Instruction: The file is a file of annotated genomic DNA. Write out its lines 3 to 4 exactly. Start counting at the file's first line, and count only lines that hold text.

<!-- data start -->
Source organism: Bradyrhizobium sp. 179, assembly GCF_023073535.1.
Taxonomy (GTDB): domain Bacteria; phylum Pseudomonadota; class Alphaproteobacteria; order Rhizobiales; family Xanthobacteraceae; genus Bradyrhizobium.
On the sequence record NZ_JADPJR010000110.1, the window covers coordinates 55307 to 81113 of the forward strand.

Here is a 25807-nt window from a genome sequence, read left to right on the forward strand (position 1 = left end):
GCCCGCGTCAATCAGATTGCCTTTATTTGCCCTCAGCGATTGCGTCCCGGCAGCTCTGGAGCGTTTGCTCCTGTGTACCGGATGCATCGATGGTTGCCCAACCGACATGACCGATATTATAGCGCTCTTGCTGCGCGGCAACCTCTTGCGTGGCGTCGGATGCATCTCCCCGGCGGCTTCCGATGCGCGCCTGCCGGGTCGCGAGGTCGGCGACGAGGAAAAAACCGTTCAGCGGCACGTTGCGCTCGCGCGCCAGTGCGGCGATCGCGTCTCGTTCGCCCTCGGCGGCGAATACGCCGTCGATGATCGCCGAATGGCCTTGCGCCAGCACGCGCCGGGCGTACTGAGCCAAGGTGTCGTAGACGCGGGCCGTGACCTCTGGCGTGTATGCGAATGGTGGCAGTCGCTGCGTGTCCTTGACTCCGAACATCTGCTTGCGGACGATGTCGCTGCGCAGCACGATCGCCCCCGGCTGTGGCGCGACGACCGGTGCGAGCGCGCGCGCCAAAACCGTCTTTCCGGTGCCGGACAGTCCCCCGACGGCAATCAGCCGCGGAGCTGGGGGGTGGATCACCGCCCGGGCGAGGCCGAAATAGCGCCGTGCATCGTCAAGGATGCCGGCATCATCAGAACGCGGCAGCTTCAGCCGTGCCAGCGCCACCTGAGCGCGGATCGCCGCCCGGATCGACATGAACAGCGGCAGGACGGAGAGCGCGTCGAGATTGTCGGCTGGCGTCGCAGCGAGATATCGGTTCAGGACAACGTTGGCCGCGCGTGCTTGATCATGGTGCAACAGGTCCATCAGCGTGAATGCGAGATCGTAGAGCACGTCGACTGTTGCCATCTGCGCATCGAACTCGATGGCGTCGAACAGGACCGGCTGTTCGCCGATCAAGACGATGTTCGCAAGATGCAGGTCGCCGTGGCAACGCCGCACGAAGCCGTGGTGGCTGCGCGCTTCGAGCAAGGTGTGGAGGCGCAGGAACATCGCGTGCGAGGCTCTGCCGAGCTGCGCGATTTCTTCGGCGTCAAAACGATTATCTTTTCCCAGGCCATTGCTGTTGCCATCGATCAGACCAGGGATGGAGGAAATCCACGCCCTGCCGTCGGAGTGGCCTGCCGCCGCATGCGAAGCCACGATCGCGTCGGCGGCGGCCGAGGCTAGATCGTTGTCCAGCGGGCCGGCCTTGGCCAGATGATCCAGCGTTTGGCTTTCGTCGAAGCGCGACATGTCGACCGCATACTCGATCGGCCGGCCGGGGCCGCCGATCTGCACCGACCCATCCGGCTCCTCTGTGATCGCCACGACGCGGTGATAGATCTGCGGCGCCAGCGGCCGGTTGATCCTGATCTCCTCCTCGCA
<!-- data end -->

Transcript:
On the sequence record NZ_JADPJR010000110.1, the window covers coordinates 55307 to 81113 of the forward strand.

Here is a 25807-nt window from a genome sequence, read left to right on the forward strand (position 1 = left end):